Industrial loans were not in great demand last year

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In the October-December quarter of last year, lenders paid 9.93% less to the industrial sector than in the same period of the previous year

Industrial loan disbursements fell 9.93% year-on-year to Tk100,533.54 crore in the fourth quarter of last year due to the economic crisis created by the coronavirus pandemic.

Businesses and corporations take out industrial loans to meet their short- and long-term financial needs, such as financing capital expenditures and business expansion.

In the October-December quarter of last year, lenders paid 9.93 percent less to the industrial sector than in the same period of the previous year, according to the latest data from the Bangladesh Bank .

The country’s lenders generally provide two types of loans to the industrial sector: industrial term loans and industrial working capital loans.

Industrial term loan disbursements contracted 31.84 percent while industrial working capital loans fell 3.87 percent in the fourth quarter of last year, BB data showed.

This reflects the stagnation of the economy due to the pandemic, said Fahmida Khatun, executive director of the Center for Policy Dialogue (CPD).

There has been virtually no industrial expansion, as many industries have halted production in the face of suppressed demand amid the ongoing pandemic, she said.

“This was the reason for the downward trend in industrial loans,” Khatun added.

But it was a good sign that the recovery in industrial loans saw positive growth thanks to the voluntary repayment of some good borrowers and loans rescheduled by lenders.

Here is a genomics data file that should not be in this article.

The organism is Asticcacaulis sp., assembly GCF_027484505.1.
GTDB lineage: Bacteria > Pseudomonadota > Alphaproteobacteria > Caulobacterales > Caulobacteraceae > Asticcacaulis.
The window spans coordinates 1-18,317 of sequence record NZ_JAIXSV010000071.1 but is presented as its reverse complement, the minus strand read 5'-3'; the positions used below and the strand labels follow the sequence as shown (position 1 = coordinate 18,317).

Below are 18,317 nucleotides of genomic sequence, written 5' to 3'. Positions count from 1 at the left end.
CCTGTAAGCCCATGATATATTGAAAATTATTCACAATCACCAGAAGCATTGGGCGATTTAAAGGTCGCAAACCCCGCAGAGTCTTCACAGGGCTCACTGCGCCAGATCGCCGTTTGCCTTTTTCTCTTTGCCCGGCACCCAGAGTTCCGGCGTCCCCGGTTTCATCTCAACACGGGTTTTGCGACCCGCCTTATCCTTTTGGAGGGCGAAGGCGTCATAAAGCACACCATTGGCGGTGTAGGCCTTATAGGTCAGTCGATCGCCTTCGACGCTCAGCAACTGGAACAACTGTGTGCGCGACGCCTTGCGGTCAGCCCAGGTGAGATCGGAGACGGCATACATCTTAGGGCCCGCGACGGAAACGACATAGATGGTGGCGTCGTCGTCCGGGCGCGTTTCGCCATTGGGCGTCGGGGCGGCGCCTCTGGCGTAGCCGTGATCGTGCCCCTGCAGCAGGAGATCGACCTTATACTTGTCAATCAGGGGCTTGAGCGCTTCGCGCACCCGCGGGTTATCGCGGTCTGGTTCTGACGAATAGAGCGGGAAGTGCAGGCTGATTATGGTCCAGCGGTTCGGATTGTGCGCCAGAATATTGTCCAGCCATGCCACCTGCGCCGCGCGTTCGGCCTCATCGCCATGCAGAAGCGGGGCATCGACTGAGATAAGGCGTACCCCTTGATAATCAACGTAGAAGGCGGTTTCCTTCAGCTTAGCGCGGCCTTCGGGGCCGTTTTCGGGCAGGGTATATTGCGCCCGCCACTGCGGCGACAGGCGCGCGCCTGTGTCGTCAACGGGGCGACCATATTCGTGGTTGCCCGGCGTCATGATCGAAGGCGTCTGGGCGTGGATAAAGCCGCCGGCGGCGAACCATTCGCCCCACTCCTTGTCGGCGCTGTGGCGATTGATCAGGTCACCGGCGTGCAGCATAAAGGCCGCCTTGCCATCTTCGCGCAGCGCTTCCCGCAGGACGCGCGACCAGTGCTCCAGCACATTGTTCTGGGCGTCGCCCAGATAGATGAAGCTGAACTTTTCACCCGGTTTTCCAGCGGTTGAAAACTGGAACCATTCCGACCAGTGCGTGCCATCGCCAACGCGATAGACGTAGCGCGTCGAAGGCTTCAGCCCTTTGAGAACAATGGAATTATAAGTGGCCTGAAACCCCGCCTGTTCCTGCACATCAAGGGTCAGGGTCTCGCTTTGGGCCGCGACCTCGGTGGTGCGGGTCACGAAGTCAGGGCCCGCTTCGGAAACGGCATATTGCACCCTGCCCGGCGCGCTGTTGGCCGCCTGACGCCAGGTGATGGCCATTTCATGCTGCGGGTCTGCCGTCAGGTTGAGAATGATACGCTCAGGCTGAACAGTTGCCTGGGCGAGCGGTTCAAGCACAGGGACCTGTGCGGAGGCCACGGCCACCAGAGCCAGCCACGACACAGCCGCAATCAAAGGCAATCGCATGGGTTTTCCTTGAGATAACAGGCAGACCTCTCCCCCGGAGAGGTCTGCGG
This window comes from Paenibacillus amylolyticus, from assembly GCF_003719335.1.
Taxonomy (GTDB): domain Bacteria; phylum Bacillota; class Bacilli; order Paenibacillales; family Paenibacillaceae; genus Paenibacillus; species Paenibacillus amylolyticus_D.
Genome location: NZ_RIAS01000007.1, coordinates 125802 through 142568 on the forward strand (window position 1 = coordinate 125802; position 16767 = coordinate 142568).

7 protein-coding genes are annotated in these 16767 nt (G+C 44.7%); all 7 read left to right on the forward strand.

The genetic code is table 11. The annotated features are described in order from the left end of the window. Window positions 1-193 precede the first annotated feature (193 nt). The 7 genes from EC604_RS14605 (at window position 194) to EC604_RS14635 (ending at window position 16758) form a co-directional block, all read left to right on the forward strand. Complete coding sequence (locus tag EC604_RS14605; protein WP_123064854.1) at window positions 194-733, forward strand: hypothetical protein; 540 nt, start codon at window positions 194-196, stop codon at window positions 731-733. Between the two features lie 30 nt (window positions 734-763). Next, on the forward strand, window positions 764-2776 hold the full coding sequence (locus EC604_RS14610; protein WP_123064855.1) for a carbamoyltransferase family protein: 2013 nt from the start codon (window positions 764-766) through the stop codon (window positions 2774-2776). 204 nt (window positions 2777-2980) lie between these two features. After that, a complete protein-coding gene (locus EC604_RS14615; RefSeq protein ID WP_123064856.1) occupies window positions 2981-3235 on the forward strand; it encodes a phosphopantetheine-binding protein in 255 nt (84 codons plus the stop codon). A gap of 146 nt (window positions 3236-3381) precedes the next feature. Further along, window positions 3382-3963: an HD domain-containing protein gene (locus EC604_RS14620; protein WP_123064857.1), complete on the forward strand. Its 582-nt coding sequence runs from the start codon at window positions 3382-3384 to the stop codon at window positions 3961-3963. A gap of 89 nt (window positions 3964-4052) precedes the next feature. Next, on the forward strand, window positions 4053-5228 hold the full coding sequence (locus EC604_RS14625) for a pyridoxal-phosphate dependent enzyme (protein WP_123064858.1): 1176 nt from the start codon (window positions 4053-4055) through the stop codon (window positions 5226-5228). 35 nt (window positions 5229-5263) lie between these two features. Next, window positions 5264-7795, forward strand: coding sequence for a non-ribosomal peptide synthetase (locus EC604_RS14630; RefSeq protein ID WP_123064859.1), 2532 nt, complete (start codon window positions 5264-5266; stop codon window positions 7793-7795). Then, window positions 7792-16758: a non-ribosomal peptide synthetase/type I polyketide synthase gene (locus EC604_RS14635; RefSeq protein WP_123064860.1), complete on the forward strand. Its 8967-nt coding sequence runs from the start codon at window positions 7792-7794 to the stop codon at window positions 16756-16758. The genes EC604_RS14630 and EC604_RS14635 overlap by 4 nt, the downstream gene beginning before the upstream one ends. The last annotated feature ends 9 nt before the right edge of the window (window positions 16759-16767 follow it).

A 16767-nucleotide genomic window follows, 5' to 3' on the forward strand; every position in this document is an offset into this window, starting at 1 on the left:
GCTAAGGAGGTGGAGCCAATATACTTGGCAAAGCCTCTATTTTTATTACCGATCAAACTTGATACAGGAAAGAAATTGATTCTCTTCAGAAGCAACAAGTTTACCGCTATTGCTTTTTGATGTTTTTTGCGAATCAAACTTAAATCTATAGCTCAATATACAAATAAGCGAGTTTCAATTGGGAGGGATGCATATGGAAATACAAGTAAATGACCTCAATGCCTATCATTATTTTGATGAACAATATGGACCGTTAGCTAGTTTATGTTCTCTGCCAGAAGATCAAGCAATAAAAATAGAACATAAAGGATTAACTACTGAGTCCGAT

Banks rescheduled about Tk 13,457.8 crore of overdue loans in 2020, according to central bank data.

Industrial loan recovery increased only 3.68 percent to Tk 92,716.63 crore in the quarter.

Industries took a shock when the government imposed a blanket shutdown of the country on March 26 last year to flatten the curve of the coronavirus, Khatun said.

“Most industries are trying to survive in the midst of the pandemic as the economic recovery has been faltering,” she added.

The faltering growth in imports was a reflection of a collapsing economy and business, said Emranul Huq, managing director of Dhaka Bank.

During the July to December period of the current fiscal year, imports of capital goods fell 37.58 percent while imports of industrial raw materials fell 3.33 percent, according to the reports. BB data.

The future is also uncertain as the second wave of the deadly Covid-19 pandemic hit the country, Huq added.

In the October-December quarter of last year, delinquent industrial loans fell only 1.05% to 70,604.02 crore Tk, while outstanding loans increased by 4.56% to Tk 572,352.29 due to the loan moratorium facility offered by the central bank.

The BB has banned banks from downgrading any loans for borrowers’ failure to make installments this year.

As a result, defaulted industrial loans have not increased as much. Defaulted loans in the sector only increased 0.64% year-on-year to Tk 45,414.94 crore at the end of December last year.

All kinds of borrowers will still have three months until June 30 of this year to repay their loans, with the central bank granting several loan repayment facilities on March 24 once the second wave of the Covid-19 pandemic has hit. hit the country.

Working capital loans, whose repayment periods have already expired, will be treated as regular loans until June 30 of next year if borrowers pay their unpaid interest quarterly, according to a recent BB notice.

Interest on last year’s working capital loans, whose repayment periods have already expired, can be paid by June 2022 in six quarterly installments.

Demand loan borrowers will be able to repay their loans in eight quarterly installments from March of this year to December 2022.

Lenders can’t downgrade loans if borrowers have paid their quarterly installments, the BB said.

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